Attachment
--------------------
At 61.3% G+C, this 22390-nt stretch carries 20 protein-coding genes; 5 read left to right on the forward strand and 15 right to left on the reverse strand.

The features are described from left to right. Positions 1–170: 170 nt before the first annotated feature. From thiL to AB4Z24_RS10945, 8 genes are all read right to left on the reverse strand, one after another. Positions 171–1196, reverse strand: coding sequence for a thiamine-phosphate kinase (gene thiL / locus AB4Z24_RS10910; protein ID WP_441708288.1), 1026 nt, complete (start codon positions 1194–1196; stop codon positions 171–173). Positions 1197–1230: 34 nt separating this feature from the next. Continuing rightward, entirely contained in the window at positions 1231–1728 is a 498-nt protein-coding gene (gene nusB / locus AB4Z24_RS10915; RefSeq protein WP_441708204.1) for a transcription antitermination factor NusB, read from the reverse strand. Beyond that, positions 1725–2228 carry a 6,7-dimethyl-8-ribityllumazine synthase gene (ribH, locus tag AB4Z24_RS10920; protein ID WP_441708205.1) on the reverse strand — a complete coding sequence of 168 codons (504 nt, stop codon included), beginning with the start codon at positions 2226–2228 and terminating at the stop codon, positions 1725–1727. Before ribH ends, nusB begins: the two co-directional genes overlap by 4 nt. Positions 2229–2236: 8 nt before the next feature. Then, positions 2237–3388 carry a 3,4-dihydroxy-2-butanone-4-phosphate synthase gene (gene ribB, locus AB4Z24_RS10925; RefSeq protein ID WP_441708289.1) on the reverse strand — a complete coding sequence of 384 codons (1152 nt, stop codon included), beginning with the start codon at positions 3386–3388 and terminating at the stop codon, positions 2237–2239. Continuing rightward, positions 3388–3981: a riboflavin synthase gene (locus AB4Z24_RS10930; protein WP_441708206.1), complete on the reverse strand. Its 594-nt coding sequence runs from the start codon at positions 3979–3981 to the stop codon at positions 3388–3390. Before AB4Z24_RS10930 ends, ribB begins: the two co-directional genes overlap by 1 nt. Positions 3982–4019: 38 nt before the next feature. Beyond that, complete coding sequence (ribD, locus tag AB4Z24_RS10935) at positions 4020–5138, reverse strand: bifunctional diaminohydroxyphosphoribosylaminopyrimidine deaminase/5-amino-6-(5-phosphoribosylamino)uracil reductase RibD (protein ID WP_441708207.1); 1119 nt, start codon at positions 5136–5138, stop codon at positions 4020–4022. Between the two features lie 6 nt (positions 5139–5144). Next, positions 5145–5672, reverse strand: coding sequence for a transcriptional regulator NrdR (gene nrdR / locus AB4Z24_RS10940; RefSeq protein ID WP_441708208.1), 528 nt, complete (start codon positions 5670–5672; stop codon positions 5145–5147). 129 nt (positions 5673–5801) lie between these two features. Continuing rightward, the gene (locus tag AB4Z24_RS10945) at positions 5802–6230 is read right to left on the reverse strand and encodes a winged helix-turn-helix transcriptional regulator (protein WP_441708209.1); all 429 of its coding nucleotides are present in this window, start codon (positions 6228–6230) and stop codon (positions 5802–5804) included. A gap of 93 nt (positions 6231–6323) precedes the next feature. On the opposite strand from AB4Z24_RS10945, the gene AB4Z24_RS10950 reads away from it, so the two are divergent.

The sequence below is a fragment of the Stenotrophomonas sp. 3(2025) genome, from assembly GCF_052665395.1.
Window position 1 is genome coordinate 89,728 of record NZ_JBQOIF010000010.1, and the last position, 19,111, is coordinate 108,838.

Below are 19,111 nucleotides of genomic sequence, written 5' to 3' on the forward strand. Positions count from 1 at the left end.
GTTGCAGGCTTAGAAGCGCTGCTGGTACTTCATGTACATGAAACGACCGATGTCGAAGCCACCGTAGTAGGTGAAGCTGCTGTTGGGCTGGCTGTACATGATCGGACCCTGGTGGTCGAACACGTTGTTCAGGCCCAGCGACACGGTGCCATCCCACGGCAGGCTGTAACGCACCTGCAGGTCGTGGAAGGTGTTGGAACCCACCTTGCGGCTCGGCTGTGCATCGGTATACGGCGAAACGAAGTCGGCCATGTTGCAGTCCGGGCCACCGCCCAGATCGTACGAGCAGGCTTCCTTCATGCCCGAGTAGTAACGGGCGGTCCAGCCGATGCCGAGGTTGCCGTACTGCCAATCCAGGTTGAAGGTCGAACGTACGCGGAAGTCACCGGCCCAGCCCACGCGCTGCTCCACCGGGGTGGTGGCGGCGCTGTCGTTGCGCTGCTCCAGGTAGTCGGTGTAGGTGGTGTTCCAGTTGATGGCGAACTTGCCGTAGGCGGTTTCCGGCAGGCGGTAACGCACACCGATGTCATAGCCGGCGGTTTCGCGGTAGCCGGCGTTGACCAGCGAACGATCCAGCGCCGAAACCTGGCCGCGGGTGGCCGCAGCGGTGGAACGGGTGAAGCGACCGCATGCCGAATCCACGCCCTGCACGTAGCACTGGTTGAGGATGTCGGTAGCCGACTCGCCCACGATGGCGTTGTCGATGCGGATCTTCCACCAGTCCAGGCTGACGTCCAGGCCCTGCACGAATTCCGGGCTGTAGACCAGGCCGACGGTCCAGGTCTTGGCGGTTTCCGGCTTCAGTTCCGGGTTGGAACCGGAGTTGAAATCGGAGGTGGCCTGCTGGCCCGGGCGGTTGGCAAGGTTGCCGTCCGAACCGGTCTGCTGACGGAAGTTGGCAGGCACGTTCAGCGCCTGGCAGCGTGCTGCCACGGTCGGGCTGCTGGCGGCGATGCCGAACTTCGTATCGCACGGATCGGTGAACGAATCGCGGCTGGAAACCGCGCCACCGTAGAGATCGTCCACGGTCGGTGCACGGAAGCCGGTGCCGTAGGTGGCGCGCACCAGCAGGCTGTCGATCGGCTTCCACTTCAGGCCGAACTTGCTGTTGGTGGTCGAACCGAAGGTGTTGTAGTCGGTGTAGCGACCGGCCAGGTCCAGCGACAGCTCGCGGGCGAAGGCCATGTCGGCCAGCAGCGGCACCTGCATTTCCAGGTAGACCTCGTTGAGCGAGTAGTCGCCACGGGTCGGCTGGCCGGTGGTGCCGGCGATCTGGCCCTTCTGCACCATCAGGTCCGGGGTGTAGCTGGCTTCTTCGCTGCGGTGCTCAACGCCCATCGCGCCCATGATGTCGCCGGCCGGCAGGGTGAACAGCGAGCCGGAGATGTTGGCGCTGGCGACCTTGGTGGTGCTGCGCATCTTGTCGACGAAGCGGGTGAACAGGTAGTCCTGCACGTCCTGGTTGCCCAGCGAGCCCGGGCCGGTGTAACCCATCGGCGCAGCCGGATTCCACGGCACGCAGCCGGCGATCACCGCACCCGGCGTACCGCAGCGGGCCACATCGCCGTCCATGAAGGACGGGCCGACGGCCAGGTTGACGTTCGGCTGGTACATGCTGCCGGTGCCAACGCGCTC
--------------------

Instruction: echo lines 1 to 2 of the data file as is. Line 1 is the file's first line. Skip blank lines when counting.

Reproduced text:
At 61.3% G+C, this 22390-nt stretch carries 20 protein-coding genes; 5 read left to right on the forward strand and 15 right to left on the reverse strand.

The features are described from left to right. Positions 1–170: 170 nt before the first annotated feature. From thiL to AB4Z24_RS10945, 8 genes are all read right to left on the reverse strand, one after another. Positions 171–1196, reverse strand: coding sequence for a thiamine-phosphate kinase (gene thiL / locus AB4Z24_RS10910; protein ID WP_441708288.1), 1026 nt, complete (start codon positions 1194–1196; stop codon positions 171–173). Positions 1197–1230: 34 nt separating this feature from the next. Continuing rightward, entirely contained in the window at positions 1231–1728 is a 498-nt protein-coding gene (gene nusB / locus AB4Z24_RS10915; RefSeq protein WP_441708204.1) for a transcription antitermination factor NusB, read from the reverse strand. Beyond that, positions 1725–2228 carry a 6,7-dimethyl-8-ribityllumazine synthase gene (ribH, locus tag AB4Z24_RS10920; protein ID WP_441708205.1) on the reverse strand — a complete coding sequence of 168 codons (504 nt, stop codon included), beginning with the start codon at positions 2226–2228 and terminating at the stop codon, positions 1725–1727. Before ribH ends, nusB begins: the two co-directional genes overlap by 4 nt. Positions 2229–2236: 8 nt before the next feature. Then, positions 2237–3388 carry a 3,4-dihydroxy-2-butanone-4-phosphate synthase gene (gene ribB, locus AB4Z24_RS10925; RefSeq protein ID WP_441708289.1) on the reverse strand — a complete coding sequence of 384 codons (1152 nt, stop codon included), beginning with the start codon at positions 3386–3388 and terminating at the stop codon, positions 2237–2239. Continuing rightward, positions 3388–3981: a riboflavin synthase gene (locus AB4Z24_RS10930; protein WP_441708206.1), complete on the reverse strand. Its 594-nt coding sequence runs from the start codon at positions 3979–3981 to the stop codon at positions 3388–3390. Before AB4Z24_RS10930 ends, ribB begins: the two co-directional genes overlap by 1 nt. Positions 3982–4019: 38 nt before the next feature. Beyond that, complete coding sequence (ribD, locus tag AB4Z24_RS10935) at positions 4020–5138, reverse strand: bifunctional diaminohydroxyphosphoribosylaminopyrimidine deaminase/5-amino-6-(5-phosphoribosylamino)uracil reductase RibD (protein ID WP_441708207.1); 1119 nt, start codon at positions 5136–5138, stop codon at positions 4020–4022. Between the two features lie 6 nt (positions 5139–5144). Next, positions 5145–5672, reverse strand: coding sequence for a transcriptional regulator NrdR (gene nrdR / locus AB4Z24_RS10940; RefSeq protein ID WP_441708208.1), 528 nt, complete (start codon positions 5670–5672; stop codon positions 5145–5147). 129 nt (positions 5673–5801) lie between these two features. Continuing rightward, the gene (locus tag AB4Z24_RS10945) at positions 5802–6230 is read right to left on the reverse strand and encodes a winged helix-turn-helix transcriptional regulator (protein WP_441708209.1); all 429 of its coding nucleotides are present in this window, start codon (positions 6228–6230) and stop codon (positions 5802–5804) included. A gap of 93 nt (positions 6231–6323) precedes the next feature. On the opposite strand from AB4Z24_RS10945, the gene AB4Z24_RS10950 reads away from it, so the two are divergent.